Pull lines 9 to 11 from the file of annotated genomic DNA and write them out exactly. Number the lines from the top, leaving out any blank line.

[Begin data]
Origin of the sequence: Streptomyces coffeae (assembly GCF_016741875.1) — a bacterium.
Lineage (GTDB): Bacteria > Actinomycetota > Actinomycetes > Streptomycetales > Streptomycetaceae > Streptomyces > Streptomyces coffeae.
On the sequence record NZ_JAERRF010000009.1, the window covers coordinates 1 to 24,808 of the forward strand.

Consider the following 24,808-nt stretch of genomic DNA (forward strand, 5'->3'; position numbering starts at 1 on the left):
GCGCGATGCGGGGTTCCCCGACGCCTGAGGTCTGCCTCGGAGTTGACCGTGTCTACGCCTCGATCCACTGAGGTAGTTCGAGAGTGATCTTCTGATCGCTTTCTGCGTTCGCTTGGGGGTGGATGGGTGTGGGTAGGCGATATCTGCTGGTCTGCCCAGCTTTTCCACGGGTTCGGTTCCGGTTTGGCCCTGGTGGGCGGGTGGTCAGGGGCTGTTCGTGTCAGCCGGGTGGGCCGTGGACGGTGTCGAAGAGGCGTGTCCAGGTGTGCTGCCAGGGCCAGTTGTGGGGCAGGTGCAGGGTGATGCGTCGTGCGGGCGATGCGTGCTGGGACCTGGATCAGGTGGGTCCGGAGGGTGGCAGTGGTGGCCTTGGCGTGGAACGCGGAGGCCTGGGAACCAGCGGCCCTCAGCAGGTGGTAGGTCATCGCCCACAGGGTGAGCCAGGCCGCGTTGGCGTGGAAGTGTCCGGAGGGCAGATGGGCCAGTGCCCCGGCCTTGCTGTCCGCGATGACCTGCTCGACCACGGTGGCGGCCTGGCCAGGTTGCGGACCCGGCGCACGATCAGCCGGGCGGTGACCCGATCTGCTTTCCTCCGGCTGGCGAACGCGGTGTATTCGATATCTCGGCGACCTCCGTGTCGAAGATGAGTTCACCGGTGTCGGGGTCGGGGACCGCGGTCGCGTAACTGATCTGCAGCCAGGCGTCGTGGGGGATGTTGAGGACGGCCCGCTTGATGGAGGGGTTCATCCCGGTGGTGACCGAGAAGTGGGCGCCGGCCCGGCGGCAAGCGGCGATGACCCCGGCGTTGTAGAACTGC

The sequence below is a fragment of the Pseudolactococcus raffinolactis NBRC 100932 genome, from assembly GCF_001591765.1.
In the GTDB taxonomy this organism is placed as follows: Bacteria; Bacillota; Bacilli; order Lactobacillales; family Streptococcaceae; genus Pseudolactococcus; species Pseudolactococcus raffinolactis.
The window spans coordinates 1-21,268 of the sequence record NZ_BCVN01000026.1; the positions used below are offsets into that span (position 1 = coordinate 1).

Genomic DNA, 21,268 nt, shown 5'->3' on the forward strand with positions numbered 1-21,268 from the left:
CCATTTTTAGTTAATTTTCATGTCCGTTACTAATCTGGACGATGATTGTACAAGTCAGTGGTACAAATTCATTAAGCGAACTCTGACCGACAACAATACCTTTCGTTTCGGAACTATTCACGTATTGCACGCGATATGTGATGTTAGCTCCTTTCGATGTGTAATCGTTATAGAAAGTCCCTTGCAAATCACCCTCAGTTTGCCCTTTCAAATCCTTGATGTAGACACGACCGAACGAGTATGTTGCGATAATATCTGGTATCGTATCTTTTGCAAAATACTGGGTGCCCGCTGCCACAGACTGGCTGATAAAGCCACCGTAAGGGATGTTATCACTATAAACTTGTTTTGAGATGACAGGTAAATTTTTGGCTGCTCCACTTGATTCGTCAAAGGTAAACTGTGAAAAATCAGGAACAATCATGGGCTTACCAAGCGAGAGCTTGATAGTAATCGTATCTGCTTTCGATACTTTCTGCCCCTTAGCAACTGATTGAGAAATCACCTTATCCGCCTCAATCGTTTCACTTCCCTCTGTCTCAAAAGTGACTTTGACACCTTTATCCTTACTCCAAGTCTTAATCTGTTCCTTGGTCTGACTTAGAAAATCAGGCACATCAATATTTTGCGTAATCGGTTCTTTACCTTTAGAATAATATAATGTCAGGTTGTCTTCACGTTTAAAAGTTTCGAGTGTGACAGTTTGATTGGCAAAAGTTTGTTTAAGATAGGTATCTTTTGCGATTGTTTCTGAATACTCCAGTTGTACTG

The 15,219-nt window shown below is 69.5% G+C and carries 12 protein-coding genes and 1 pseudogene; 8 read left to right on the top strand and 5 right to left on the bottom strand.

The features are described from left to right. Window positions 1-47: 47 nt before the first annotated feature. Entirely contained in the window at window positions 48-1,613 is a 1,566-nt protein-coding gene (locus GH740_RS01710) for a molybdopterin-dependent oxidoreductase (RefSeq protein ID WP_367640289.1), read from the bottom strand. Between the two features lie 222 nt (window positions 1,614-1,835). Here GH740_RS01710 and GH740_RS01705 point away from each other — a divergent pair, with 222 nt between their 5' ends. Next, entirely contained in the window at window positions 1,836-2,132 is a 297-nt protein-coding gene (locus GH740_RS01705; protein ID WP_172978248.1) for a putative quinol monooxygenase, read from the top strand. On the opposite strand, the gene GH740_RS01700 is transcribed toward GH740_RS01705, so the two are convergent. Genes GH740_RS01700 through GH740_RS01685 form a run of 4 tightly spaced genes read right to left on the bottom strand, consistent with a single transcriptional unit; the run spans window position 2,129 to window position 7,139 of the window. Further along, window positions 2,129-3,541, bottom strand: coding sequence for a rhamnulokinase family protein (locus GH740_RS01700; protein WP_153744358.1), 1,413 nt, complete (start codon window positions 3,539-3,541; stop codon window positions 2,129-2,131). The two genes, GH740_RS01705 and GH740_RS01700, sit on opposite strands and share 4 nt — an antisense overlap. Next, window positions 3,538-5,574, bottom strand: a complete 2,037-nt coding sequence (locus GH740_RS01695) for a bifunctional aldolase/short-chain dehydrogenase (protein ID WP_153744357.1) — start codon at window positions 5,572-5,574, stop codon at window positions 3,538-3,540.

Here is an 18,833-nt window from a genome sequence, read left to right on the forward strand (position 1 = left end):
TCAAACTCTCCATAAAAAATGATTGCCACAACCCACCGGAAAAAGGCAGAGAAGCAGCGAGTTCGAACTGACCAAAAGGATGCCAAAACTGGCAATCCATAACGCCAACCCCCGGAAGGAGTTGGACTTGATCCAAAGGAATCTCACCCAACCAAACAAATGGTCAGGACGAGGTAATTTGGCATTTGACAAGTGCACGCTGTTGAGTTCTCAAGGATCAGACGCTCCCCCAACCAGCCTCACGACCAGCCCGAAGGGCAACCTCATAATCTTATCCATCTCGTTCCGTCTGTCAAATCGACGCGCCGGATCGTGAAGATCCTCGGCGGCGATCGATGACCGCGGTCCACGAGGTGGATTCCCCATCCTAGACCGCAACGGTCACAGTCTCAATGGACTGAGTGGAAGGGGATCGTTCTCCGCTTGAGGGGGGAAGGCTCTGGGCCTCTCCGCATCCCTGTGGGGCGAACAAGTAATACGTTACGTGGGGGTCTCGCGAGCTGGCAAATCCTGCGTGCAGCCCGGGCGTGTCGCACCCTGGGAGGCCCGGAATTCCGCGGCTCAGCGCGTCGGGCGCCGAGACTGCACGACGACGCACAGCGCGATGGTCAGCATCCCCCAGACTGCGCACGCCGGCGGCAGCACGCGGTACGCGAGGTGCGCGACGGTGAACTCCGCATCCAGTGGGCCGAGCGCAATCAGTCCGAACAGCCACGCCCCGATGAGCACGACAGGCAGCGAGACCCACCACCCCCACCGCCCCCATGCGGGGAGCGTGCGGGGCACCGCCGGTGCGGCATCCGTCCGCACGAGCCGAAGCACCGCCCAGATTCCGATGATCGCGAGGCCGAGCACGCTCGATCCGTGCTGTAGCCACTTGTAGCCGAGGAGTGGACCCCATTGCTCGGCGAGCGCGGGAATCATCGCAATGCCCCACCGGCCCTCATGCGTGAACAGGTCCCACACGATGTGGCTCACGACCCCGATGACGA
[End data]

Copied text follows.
Genomic DNA, 21,268 nt, shown 5'->3' on the forward strand with positions numbered 1-21,268 from the left:
CCATTTTTAGTTAATTTTCATGTCCGTTACTAATCTGGACGATGATTGTACAAGTCAGTGGTACAAATTCATTAAGCGAACTCTGACCGACAACAATACCTTTCGTTTCGGAACTATTCACGTATTGCACGCGATATGTGATGTTAGCTCCTTTCGATGTGTAATCGTTATAGAAAGTCCCTTGCAAATCACCCTCAGTTTGCCCTTTCAAATCCTTGATGTAGACACGACCGAACGAGTATGTTGCGATAATATCTGGTATCGTATCTTTTGCAAAATACTGGGTGCCCGCTGCCACAGACTGGCTGATAAAGCCACCGTAAGGGATGTTATCACTATAAACTTGTTTTGAGATGACAGGTAAATTTTTGGCTGCTCCACTTGATTCGTCAAAGGTAAACTGTGAAAAATCAGGAACAATCATGGGCTTACCAAGCGAGAGCTTGATAGTAATCGTATCTGCTTTCGATACTTTCTGCCCCTTAGCAACTGATTGAGAAATCACCTTATCCGCCTCAATCGTTTCACTTCCCTCTGTCTCAAAAGTGACTTTGACACCTTTATCCTTACTCCAAGTCTTAATCTGTTCCTTGGTCTGACTTAGAAAATCAGGCACATCAATATTTTGCGTAATCGGTTCTTTACCTTTAGAATAATATAATGTCAGGTTGTCTTCACGTTTAAAAGTTTCGAGTGTGACAGTTTGATTGGCAAAAGTTTGTTTAAGATAGGTATCTTTTGCGATTGTTTCTGAATACTCCAGTTGTACTG

The 15,219-nt window shown below is 69.5% G+C and carries 12 protein-coding genes and 1 pseudogene; 8 read left to right on the top strand and 5 right to left on the bottom strand.